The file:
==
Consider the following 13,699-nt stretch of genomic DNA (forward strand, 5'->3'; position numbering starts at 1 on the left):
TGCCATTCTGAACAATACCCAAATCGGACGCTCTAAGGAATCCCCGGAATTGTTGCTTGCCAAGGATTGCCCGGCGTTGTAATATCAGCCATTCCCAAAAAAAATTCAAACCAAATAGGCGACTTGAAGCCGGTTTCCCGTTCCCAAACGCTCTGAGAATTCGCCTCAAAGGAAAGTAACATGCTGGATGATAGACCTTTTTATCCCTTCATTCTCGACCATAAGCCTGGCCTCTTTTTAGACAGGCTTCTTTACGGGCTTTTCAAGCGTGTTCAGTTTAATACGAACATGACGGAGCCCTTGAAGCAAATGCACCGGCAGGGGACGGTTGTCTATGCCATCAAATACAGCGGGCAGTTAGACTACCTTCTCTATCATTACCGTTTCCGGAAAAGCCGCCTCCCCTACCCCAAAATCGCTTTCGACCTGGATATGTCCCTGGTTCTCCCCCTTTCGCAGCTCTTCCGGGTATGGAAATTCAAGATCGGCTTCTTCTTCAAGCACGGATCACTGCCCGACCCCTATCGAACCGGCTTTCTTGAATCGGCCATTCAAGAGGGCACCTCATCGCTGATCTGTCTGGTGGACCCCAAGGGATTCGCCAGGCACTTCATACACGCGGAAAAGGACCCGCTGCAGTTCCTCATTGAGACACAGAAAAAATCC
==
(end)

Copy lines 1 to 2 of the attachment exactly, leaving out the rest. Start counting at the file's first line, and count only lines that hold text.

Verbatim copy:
Consider the following 13,699-nt stretch of genomic DNA (forward strand, 5'->3'; position numbering starts at 1 on the left):
TGCCATTCTGAACAATACCCAAATCGGACGCTCTAAGGAATCCCCGGAATTGTTGCTTGCCAAGGATTGCCCGGCGTTGTAATATCAGCCATTCCCAAAAAAAATTCAAACCAAATAGGCGACTTGAAGCCGGTTTCCCGTTCCCAAACGCTCTGAGAATTCGCCTCAAAGGAAAGTAACATGCTGGATGATAGACCTTTTTATCCCTTCATTCTCGACCATAAGCCTGGCCTCTTTTTAGACAGGCTTCTTTACGGGCTTTTCAAGCGTGTTCAGTTTAATACGAACATGACGGAGCCCTTGAAGCAAATGCACCGGCAGGGGACGGTTGTCTATGCCATCAAATACAGCGGGCAGTTAGACTACCTTCTCTATCATTACCGTTTCCGGAAAAGCCGCCTCCCCTACCCCAAAATCGCTTTCGACCTGGATATGTCCCTGGTTCTCCCCCTTTCGCAGCTCTTCCGGGTATGGAAATTCAAGATCGGCTTCTTCTTCAAGCACGGATCACTGCCCGACCCCTATCGAACCGGCTTTCTTGAATCGGCCATTCAAGAGGGCACCTCATCGCTGATCTGTCTGGTGGACCCCAAGGGATTCGCCAGGCACTTCATACACGCGGAAAAGGACCCGCTGCAGTTCCTCATTGAGACACAGAAAAAATCC